Ian was at once more like and more unlike other people. His manner was equally courteous, but notably stiffer: he was as much at his ease, but more reserved. To use a figure, he did not step out so far to meet them. They walked on together. "You are a little earlier than usual this morning, ladies!" remarked the chief. "How do you know that, Mr. Macruadh?" rejoined Christina.
"She does not mean me, mother," said Alister; "she means Jesus Christ. He would say to you, LET HER ALONE. He does not care for Society. Its ways are not his ways, nor its laws his laws. Come in, Mercy. I am sorry my mother's trouble about me should have made her inhospitable to you!" "I cannot come in, Alister, if she will not let me!" answered Mercy. "Pray walk in!" said Mrs. Macruadh.
The uncle of the present Macruadh did all he could to keep his people at home, lived on a couple of hundreds a year himself, and let many of his farms to his gentlemen-tacksmen, as they were called, at lower rents; but it was unavailing; one after another departed, until his land lay in a measure waste, and he grew very poor, mourning far more over his clan and his country than his poverty.
In himself he was much beloved, and in love the blessed rule, blessed where understood, holds, that to him that hath shall be given, he only who has being fit to receive. The love the people bore to his father, both pastor and chief, crowned head and heart of Alister. Scarce man or woman of the poor remnant of the clan did not love the young Macruadh. On his side was true response.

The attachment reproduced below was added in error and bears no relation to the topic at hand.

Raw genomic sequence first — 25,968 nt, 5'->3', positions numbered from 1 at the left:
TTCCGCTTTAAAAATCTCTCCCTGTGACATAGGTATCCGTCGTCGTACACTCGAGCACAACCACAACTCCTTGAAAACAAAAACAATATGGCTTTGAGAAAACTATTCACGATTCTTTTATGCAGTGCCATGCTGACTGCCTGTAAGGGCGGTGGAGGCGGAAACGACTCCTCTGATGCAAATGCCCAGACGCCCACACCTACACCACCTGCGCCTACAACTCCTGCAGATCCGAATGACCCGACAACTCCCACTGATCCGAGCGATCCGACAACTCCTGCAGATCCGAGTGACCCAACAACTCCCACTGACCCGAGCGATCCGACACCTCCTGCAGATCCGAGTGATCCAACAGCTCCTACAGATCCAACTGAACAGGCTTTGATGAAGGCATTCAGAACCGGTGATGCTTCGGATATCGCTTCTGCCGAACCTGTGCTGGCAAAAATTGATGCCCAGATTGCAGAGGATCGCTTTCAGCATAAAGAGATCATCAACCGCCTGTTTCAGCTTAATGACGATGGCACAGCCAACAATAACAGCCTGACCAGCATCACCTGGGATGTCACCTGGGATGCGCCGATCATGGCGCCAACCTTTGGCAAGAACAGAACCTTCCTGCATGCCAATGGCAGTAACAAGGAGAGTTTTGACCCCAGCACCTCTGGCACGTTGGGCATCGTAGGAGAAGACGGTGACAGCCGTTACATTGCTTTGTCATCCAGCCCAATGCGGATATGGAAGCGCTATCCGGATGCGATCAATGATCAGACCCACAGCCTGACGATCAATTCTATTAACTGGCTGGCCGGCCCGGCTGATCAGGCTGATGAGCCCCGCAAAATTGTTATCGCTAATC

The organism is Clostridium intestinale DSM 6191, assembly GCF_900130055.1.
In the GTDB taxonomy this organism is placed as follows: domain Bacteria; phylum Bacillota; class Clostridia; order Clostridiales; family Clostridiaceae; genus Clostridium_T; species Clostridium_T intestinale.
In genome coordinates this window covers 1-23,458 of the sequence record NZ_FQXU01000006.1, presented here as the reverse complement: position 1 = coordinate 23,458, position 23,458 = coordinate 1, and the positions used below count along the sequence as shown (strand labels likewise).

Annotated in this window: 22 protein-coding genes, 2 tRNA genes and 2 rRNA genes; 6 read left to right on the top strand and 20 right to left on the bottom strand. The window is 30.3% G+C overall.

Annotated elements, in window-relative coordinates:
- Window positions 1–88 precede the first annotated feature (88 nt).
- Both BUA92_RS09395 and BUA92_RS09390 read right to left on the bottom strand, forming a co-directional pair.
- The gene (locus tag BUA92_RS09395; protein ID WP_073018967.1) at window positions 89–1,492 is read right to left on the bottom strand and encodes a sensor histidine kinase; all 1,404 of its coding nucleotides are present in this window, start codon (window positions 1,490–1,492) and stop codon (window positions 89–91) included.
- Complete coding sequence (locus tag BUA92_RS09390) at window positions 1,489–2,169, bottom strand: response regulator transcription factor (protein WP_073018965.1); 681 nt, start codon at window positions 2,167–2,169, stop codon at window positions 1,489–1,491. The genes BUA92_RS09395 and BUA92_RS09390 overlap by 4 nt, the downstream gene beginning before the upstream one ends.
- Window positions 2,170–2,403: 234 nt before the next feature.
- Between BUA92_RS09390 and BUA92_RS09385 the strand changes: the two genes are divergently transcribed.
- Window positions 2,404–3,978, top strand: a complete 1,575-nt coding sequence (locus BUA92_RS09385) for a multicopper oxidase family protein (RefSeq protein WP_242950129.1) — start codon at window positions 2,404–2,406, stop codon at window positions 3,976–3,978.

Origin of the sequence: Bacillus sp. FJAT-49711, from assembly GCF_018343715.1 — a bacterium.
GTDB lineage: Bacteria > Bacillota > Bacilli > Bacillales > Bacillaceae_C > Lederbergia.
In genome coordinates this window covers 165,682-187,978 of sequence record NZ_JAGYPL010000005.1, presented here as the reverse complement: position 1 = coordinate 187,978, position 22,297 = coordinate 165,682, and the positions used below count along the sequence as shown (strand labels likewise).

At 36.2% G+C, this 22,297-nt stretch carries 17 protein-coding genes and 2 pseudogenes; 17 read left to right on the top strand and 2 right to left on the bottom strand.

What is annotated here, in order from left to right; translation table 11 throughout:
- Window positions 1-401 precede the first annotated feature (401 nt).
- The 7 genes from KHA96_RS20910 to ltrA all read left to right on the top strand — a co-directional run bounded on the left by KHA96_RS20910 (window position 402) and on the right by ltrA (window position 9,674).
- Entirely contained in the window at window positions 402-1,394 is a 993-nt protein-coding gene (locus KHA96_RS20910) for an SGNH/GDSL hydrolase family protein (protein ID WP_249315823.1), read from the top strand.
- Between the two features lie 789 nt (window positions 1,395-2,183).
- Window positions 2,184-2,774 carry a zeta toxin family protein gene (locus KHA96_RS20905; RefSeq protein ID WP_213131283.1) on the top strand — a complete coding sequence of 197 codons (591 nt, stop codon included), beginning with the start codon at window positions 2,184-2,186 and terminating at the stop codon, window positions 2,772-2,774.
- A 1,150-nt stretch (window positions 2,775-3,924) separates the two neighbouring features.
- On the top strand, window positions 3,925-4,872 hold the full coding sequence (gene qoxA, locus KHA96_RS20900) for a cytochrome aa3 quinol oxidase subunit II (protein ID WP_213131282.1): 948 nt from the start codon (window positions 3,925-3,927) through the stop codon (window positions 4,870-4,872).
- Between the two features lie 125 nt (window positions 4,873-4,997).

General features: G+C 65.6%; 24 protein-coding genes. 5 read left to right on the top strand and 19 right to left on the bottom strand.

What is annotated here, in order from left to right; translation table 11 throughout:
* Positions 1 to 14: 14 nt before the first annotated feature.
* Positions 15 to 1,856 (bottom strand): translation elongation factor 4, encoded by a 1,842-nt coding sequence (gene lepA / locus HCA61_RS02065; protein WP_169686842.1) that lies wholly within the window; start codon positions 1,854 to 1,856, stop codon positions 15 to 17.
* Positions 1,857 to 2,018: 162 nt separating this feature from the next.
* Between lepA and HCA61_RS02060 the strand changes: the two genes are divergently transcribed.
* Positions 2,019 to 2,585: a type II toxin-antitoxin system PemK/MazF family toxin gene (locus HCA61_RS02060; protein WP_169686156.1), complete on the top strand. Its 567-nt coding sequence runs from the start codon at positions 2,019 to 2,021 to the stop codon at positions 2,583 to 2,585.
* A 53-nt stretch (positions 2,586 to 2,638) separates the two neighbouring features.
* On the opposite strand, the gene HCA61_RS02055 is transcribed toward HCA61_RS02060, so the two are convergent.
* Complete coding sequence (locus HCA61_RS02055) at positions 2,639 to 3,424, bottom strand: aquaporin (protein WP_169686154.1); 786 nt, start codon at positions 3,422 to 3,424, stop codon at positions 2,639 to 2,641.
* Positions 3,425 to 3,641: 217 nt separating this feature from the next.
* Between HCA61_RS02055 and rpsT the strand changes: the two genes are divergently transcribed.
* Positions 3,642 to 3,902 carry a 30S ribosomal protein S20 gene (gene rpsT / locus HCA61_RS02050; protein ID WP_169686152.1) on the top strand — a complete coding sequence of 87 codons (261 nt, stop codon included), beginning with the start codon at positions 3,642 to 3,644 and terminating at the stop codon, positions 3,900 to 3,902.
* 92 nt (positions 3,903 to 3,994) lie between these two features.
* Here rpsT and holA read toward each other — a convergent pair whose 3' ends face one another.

There is one other point in the character of the Macruadh which I must mention ere I pass on; in this region, and at this time, it was a great peculiarity, one that yielded satisfaction to few of the clan, and made him even despised in the strath: he hated whisky, and all the drinking customs associated with it.
Macruadh was anxious to know that the girl was respectable, and so far worthy of her son. The idea of such an inquiry would have filled Mercy's parents with scornful merriment, as a thing ludicrous indeed.
Peregrine Palmer. But the mother thought it high time to make inquiry as to his position and connections. She had an old friend in London, the wife of a certain vice-chancellor, with whom she held an occasional correspondence, and to her she wrote, asking if she knew anything of the family. Mrs. Macruadh was nowise free from the worldliness that has regard to the world's regard.
"It was not for that, Macruadh," answered Rob of the Angels. "It was because he struck my father, and laid a better man than himself on the grass." The chief turned to the Englishman. "Did the old man strike you, Mr. Sercombe?" "No, by Jove! I took a little care of that! If he had, I would have broke every bone in his body!" "Why did you strike him then?" "Because he rushed at me."
He hoped the Macruadh would live long to enjoy it, and make his father-in-law the great grandfather of chiefs, perpetuating his memory to ages unborn. There was more to the same effect, void neither of eloquence nor of a certain good-heartedness, which the laird both recognized and felt. It was again his painful turn. He had now to make his refusal as positive as words could make it.
"Good enough if I were ten times better. Do you really mean it, Macruadh?" "With all my heart. Only there is one thing I am very anxious about." "What is that?" "How your father will take my condition." "He will allow, I think, that it is good enough for me and more than I deserve." "That is not what I mean; it is that I have a certain condition to make." "Else you won't marry me?